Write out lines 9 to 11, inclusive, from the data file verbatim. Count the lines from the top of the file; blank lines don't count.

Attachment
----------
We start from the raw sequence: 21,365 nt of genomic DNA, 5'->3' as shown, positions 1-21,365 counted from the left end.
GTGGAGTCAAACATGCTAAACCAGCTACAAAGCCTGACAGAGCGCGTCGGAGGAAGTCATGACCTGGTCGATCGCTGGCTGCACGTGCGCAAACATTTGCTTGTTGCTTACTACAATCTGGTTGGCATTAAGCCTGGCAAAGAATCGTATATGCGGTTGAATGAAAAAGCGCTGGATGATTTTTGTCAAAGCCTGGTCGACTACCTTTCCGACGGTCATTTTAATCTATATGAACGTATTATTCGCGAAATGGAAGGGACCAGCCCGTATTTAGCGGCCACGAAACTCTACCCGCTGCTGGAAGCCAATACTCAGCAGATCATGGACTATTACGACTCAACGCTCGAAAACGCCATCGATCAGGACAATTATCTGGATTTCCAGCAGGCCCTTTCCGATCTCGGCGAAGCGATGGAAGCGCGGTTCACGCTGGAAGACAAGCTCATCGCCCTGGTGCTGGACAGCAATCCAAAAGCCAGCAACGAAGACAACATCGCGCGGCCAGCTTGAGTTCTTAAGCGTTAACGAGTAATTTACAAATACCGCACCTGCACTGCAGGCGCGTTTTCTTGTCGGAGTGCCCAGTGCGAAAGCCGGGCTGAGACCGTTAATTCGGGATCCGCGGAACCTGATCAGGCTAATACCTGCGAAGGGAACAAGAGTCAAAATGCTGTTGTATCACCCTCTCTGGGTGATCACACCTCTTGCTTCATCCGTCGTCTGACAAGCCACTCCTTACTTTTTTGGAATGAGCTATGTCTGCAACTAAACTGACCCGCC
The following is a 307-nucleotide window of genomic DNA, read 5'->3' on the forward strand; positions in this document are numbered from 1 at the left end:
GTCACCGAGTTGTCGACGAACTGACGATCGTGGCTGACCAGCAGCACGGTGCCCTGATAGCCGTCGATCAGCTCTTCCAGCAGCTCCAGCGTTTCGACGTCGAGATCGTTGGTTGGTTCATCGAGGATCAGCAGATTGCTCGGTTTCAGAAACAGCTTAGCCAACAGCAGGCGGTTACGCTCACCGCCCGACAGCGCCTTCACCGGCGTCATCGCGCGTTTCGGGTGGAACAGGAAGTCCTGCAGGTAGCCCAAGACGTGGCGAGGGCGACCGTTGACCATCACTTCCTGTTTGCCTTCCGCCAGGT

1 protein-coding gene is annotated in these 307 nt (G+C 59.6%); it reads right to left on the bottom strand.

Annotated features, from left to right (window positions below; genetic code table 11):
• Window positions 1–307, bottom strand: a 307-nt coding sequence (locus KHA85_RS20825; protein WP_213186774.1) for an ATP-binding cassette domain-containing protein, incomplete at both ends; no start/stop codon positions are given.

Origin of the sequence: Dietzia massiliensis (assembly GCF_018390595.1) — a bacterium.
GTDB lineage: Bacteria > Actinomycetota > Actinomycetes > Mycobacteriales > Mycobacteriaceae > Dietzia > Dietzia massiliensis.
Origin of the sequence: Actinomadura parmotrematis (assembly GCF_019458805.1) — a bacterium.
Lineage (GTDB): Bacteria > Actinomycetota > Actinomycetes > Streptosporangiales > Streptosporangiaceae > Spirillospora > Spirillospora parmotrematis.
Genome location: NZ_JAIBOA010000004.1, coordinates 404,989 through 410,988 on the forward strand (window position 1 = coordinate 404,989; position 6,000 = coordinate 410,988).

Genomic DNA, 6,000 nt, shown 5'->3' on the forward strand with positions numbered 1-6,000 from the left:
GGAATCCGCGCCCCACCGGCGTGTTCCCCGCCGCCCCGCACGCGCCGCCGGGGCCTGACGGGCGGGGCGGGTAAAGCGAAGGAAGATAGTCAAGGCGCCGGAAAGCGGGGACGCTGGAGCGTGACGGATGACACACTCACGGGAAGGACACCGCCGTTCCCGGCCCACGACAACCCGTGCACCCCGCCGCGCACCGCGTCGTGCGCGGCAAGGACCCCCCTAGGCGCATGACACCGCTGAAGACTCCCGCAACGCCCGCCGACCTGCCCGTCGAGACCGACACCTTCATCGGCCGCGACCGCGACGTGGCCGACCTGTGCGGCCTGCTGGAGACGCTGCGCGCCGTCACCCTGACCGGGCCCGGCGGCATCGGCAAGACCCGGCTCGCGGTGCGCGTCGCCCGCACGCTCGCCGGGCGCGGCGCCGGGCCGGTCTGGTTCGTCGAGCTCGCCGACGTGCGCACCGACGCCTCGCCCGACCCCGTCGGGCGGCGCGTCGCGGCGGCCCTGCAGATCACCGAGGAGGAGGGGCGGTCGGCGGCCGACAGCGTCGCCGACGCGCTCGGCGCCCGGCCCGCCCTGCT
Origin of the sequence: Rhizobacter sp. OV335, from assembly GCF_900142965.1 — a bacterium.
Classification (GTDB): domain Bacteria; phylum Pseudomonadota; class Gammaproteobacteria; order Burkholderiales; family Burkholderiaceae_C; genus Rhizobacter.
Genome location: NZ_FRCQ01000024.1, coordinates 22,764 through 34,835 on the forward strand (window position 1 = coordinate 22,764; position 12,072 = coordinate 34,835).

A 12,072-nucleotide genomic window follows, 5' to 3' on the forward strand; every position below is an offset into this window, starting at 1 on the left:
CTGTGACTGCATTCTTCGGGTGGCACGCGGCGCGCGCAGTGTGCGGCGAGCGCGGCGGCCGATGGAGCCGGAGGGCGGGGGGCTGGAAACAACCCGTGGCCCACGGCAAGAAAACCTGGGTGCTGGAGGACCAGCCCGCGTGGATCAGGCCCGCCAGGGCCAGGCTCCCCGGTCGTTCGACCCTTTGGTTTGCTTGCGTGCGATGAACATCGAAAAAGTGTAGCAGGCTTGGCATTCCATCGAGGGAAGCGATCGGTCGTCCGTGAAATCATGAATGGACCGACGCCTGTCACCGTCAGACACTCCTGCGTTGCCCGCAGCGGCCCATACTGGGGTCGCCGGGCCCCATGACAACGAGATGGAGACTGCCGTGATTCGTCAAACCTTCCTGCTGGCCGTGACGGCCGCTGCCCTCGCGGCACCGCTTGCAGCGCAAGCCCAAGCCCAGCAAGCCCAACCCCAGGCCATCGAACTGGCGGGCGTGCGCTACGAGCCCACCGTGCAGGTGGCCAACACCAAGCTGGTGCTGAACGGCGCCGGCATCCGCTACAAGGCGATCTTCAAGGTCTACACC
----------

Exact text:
GTDB lineage: Bacteria > Actinomycetota > Actinomycetes > Mycobacteriales > Mycobacteriaceae > Dietzia > Dietzia massiliensis.
Origin of the sequence: Actinomadura parmotrematis (assembly GCF_019458805.1) — a bacterium.
Lineage (GTDB): Bacteria > Actinomycetota > Actinomycetes > Streptosporangiales > Streptosporangiaceae > Spirillospora > Spirillospora parmotrematis.